The first post net-zero budget

Budget 2020 was unique – the first since legislating for net-zero, the first for Rishi Sunak and the first with interest rates cut by the Bank of England to the lowest ever levels in response to COVID-19.

Eyes had been focused on this being the ‘green’ budget to stimulate investment and jobs, setting a pathway to 2050 and a backdrop to COP26. We saw some intent, but not with the zeal and commitments expected and needed – along with a few oversights.

Nature restoration, research and development (R&D), electric vehicles (EVs) and carbon capture and storage (CCS) featured prominently in the budget, alongside road building and a continued freeze on fuel duty. Some contradictions in there, but also good foundations for the government’s Year of Climate Action.

Highlights from across sectors below give an indication of where progress is coming, but the absence of energy efficiency, particularly for our existing buildings and homes (the leakiest in Europe), is a glaring hole.

We will see more from the Treasury in the coming months, as they publish their review on the economic costs and opportunities of reaching net zero. Perhaps a blueprint for COP26 negotiations.

Innovation and R&D

Nuclear fusion, space exploration and EVs are the priorities called out to be principal recipients of the £22 billion investment per year by 2024-25, and within this, climate change is acknowledged as one of societies ‘greatest challenges’ requiring R&D investment. A small nod to our climate emergency.

The Energy Innovation Programme, a key pillar of the Clean Growth Strategy, will also see a doubling in investment – amounts to be confirmed in the Comprehensive Spending Review later in the year – with a focus on new decarbonisation technologies to ‘meet the challenge of net zero’.


Good news for EVs all round in the budget, with £500 million investment in the rollout of rapid charging hubs to include a Rapid Charging Fund to support businesses with grid connection costs. Aligned to this, the Office for Low Emission Vehicles will undertake an EV charging infrastructure review.

The government has stated that it will continue to consider future financial incentives for zero emission vehicles, and while this much-needed stimulus package is being developed, they have announced £403 million for the Plug-in Car Grant and £129.5 million to extend the Plug-in Grants for vans, taxis and motorcycles.

£304 million additional funds have also been allocated to local authorities to reduce NOx emissions, mostly caused by road traffic, along with the tax relief for off-road vehicles known as ‘red diesel’ to end for most sectors in 2022. The latter is estimated at saving 14 million tonnes of CO2.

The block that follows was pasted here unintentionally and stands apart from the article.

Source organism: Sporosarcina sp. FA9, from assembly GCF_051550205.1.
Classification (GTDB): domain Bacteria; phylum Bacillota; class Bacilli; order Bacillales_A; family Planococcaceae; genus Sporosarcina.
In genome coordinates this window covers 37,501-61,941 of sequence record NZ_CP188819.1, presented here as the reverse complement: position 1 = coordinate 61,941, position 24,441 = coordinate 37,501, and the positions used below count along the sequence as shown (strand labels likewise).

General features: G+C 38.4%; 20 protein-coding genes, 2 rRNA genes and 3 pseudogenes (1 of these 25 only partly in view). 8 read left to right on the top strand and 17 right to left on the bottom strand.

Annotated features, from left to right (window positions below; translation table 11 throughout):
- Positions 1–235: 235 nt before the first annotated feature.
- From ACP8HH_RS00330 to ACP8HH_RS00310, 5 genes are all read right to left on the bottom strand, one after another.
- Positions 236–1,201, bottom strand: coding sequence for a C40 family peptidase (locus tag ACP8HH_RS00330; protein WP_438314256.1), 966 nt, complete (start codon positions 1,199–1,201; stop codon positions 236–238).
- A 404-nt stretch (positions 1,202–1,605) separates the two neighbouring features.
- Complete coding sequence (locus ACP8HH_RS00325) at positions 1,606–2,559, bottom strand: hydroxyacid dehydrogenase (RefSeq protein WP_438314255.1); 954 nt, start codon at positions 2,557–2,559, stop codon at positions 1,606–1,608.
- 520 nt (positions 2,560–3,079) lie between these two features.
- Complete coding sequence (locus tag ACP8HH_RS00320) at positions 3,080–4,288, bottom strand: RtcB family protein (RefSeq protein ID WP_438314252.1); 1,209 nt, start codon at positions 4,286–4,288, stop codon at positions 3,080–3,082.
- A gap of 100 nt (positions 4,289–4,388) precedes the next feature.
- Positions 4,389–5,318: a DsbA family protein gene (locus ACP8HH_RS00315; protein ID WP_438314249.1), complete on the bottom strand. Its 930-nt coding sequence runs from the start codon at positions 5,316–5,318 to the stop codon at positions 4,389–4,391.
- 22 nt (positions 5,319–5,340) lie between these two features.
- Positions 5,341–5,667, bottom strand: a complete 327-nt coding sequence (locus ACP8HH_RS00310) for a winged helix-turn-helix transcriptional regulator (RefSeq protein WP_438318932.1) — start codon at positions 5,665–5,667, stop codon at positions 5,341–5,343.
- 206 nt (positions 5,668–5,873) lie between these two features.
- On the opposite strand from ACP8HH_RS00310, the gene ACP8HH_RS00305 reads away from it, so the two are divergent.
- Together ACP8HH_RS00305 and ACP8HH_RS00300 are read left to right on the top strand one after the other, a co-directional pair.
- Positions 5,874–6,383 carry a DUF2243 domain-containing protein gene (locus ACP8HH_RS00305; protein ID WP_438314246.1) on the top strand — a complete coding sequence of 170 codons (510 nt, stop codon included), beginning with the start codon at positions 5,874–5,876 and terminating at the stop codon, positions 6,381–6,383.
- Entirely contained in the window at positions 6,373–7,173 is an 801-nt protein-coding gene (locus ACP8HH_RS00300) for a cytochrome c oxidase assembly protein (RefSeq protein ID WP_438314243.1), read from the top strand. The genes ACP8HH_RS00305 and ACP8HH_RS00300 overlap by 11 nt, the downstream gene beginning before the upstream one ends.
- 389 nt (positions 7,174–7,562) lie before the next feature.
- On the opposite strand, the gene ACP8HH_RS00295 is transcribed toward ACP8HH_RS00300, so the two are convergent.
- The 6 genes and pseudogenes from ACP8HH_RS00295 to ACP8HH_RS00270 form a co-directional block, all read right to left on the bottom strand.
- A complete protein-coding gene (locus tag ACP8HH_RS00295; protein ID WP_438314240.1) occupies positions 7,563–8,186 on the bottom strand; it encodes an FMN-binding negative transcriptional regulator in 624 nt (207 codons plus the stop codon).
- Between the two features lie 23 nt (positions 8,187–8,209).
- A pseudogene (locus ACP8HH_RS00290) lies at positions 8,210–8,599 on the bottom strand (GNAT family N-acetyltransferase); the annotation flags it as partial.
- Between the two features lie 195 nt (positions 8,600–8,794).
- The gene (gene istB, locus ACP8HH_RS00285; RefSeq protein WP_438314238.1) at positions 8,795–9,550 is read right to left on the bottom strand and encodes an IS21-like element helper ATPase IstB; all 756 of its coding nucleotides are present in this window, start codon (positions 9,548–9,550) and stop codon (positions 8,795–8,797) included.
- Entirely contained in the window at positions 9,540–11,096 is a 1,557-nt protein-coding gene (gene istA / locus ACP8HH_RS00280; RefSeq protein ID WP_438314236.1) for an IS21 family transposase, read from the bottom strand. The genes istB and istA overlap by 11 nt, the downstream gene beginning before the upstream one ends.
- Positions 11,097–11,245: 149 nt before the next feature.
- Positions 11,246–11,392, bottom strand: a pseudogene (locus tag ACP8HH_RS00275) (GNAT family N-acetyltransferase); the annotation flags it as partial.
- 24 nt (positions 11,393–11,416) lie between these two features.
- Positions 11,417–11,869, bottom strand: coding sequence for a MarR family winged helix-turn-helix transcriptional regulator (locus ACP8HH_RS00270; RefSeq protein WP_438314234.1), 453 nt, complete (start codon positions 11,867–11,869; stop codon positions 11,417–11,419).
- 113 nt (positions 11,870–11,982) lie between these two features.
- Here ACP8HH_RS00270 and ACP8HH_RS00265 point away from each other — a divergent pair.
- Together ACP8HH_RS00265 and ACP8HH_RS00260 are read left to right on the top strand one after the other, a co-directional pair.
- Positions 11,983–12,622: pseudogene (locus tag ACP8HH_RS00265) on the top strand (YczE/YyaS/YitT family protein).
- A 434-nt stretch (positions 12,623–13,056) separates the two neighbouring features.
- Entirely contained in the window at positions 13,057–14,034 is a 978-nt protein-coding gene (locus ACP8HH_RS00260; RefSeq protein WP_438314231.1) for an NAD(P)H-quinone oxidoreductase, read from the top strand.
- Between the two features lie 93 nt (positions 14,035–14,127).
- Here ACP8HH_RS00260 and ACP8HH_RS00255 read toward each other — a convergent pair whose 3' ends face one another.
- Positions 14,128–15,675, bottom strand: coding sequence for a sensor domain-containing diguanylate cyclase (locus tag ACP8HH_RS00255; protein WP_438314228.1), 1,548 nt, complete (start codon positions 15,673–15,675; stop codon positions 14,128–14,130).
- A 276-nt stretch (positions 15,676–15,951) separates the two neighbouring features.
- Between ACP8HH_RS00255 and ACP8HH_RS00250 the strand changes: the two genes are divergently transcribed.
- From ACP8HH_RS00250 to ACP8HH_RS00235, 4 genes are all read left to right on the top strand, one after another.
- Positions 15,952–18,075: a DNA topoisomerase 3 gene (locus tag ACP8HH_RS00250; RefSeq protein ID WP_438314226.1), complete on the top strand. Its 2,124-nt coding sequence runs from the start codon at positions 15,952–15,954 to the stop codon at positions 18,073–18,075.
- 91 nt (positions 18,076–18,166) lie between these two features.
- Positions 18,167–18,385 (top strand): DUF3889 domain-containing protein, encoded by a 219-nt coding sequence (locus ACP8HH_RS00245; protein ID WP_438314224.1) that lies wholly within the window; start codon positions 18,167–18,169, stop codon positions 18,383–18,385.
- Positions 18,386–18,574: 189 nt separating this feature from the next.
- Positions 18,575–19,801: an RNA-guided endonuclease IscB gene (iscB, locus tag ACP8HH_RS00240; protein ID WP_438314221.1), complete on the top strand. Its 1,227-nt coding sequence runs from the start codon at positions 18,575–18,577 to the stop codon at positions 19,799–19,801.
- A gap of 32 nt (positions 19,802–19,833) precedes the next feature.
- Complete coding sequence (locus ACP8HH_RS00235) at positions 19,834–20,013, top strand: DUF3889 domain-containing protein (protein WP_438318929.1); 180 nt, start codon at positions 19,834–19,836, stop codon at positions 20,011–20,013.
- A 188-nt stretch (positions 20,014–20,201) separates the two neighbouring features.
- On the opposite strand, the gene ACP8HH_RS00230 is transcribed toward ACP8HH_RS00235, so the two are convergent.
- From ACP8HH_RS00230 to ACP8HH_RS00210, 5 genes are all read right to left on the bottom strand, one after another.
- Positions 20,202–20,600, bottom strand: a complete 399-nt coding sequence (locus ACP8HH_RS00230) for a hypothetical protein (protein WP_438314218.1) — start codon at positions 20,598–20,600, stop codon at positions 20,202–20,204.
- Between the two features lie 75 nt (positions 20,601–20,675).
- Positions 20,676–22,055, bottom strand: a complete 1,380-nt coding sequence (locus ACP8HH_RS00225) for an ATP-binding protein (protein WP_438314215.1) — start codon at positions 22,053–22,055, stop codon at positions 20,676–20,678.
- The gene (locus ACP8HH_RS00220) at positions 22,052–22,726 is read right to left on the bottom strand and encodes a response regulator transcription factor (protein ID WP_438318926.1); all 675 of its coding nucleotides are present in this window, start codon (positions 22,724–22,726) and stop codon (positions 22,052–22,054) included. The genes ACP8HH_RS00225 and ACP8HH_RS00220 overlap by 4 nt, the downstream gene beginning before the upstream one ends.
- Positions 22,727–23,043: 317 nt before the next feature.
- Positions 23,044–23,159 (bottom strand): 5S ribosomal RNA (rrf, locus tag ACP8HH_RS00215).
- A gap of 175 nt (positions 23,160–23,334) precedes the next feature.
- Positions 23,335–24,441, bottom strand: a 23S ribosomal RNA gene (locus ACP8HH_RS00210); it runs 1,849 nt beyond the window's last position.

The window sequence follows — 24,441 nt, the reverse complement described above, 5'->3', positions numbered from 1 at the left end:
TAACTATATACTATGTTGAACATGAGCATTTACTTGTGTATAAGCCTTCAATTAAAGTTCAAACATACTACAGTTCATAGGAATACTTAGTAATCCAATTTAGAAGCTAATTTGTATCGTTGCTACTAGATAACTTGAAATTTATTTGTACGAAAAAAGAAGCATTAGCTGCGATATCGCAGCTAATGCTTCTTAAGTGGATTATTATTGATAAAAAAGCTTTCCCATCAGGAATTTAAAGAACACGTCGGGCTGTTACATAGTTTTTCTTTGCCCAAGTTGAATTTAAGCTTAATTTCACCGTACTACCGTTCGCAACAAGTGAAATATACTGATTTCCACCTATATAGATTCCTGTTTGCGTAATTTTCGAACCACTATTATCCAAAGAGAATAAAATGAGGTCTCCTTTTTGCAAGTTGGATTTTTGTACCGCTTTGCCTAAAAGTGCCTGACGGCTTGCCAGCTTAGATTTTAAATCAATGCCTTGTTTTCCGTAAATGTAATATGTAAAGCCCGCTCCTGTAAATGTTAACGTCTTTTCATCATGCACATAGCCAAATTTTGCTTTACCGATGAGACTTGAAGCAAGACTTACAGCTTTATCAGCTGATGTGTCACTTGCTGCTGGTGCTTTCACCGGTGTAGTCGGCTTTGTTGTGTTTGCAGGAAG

The Climate Change Levy is to be frozen on electricity, but from 2022 through to 2024 it will increase on gas. This is a clear signal, alongside the introduction of a Green Gas Levy (to be consulted on), that the greening of the gas grid is an understood priority.

Heat featured somewhat, with householders and small businesses to be supported with a new Low Carbon Heat grant scheme (to be consulted on) for the installation of heat pumps and biomass boilers, that comes with £100 million in new funding. The Heat Networks Investment Project followed by a new Green Heat Networks Scheme will also receive £96 million and £270 million respectively.

Carbon capture and storage (CCS) will receive £800 million across two or more CCS clusters, the first by 2025 and the second by 2030. A consumer subsidy led construction of the UK’s first CCS power plant was also announced.

Even though CCS spending commitments are welcomed, a question mark as to whether it is enough to get us to 2050 will be raised. The government also confirmed that it will legislate in the Finance Bill 2020 to enable a UK Emissions Trading System (ETS) and a carbon emissions tax, to be consulted on in spring 2020.

The standalone commitment to home energy efficiency, came in the form of the Future Homes Standard, only applicable to new builds.


The pledge from the Chancellor ‘to be the first in history to leave our natural environment in a better state than we found it’, is the closest sentiment we could get to what we actually need. Budget announcements today must be seen as just a step in the direction towards delivering this bold promise.

The £640 million Nature for Climate Fund to protect natural habitats including 30,000 hectares of new trees, £25 million (England only) Nature Recovery Network Fund to protect, restore and support existing habitats and wildlife, and the £10 million Natural Environment Impact Fund focussing on stimulating commercial investment in environmental restoration, are well received.

And finally, following the original consultation in 2018, the plastic packaging tax will be introduced for manufacturers and importers, set at £200 per tonne. It applies to all packaging containing less than 30% recycled content. It should be noted that the scope of the tax will also include the importation of filled plastic packaging. However a minimum threshold of 10 tonnes will be applied to protect smaller businesses, the government says.

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